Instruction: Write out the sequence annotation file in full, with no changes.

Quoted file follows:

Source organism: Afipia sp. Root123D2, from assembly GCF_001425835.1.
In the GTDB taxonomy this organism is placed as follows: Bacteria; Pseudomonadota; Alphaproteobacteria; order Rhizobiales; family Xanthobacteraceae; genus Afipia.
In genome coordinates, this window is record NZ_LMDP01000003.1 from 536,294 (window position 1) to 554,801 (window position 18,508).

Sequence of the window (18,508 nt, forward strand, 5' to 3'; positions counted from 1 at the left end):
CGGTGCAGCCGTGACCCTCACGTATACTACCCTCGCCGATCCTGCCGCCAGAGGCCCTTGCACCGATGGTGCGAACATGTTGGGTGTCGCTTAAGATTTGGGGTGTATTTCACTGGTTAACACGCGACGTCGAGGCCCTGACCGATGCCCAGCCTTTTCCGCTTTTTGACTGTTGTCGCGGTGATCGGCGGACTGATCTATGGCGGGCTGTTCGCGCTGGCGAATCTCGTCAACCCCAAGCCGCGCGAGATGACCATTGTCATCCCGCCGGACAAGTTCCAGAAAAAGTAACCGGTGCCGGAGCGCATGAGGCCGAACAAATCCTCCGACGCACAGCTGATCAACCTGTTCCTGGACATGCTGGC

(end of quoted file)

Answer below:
Source organism: Afipia sp. Root123D2, from assembly GCF_001425835.1.
In the GTDB taxonomy this organism is placed as follows: Bacteria; Pseudomonadota; Alphaproteobacteria; order Rhizobiales; family Xanthobacteraceae; genus Afipia.
In genome coordinates, this window is record NZ_LMDP01000003.1 from 536,294 (window position 1) to 554,801 (window position 18,508).

Sequence of the window (18,508 nt, forward strand, 5' to 3'; positions counted from 1 at the left end):
CGGTGCAGCCGTGACCCTCACGTATACTACCCTCGCCGATCCTGCCGCCAGAGGCCCTTGCACCGATGGTGCGAACATGTTGGGTGTCGCTTAAGATTTGGGGTGTATTTCACTGGTTAACACGCGACGTCGAGGCCCTGACCGATGCCCAGCCTTTTCCGCTTTTTGACTGTTGTCGCGGTGATCGGCGGACTGATCTATGGCGGGCTGTTCGCGCTGGCGAATCTCGTCAACCCCAAGCCGCGCGAGATGACCATTGTCATCCCGCCGGACAAGTTCCAGAAAAAGTAACCGGTGCCGGAGCGCATGAGGCCGAACAAATCCTCCGACGCACAGCTGATCAACCTGTTCCTGGACATGCTGGC